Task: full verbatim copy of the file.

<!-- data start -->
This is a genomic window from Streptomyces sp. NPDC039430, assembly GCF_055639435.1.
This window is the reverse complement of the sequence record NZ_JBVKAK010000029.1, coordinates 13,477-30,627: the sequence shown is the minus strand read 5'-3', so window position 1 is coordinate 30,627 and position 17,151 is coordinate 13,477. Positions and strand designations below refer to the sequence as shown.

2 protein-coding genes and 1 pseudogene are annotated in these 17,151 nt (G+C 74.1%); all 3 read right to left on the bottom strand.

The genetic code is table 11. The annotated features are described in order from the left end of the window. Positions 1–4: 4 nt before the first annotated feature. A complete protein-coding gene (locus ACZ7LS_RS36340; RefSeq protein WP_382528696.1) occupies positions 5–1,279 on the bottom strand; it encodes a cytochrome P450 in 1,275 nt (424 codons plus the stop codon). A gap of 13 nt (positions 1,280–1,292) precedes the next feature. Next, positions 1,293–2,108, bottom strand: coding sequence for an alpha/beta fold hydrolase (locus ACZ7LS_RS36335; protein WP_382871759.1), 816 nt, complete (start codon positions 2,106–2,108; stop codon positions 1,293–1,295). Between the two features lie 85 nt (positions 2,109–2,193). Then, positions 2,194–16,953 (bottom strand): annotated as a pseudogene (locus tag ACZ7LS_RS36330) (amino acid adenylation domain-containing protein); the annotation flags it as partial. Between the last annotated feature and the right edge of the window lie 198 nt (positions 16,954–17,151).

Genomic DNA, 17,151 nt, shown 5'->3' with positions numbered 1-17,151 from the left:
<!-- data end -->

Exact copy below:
This is a genomic window from Streptomyces sp. NPDC039430, assembly GCF_055639435.1.
This window is the reverse complement of the sequence record NZ_JBVKAK010000029.1, coordinates 13,477-30,627: the sequence shown is the minus strand read 5'-3', so window position 1 is coordinate 30,627 and position 17,151 is coordinate 13,477. Positions and strand designations below refer to the sequence as shown.

2 protein-coding genes and 1 pseudogene are annotated in these 17,151 nt (G+C 74.1%); all 3 read right to left on the bottom strand.

The genetic code is table 11. The annotated features are described in order from the left end of the window. Positions 1–4: 4 nt before the first annotated feature. A complete protein-coding gene (locus ACZ7LS_RS36340; RefSeq protein WP_382528696.1) occupies positions 5–1,279 on the bottom strand; it encodes a cytochrome P450 in 1,275 nt (424 codons plus the stop codon). A gap of 13 nt (positions 1,280–1,292) precedes the next feature. Next, positions 1,293–2,108, bottom strand: coding sequence for an alpha/beta fold hydrolase (locus ACZ7LS_RS36335; protein WP_382871759.1), 816 nt, complete (start codon positions 2,106–2,108; stop codon positions 1,293–1,295). Between the two features lie 85 nt (positions 2,109–2,193). Then, positions 2,194–16,953 (bottom strand): annotated as a pseudogene (locus tag ACZ7LS_RS36330) (amino acid adenylation domain-containing protein); the annotation flags it as partial. Between the last annotated feature and the right edge of the window lie 198 nt (positions 16,954–17,151).

Genomic DNA, 17,151 nt, shown 5'->3' with positions numbered 1-17,151 from the left: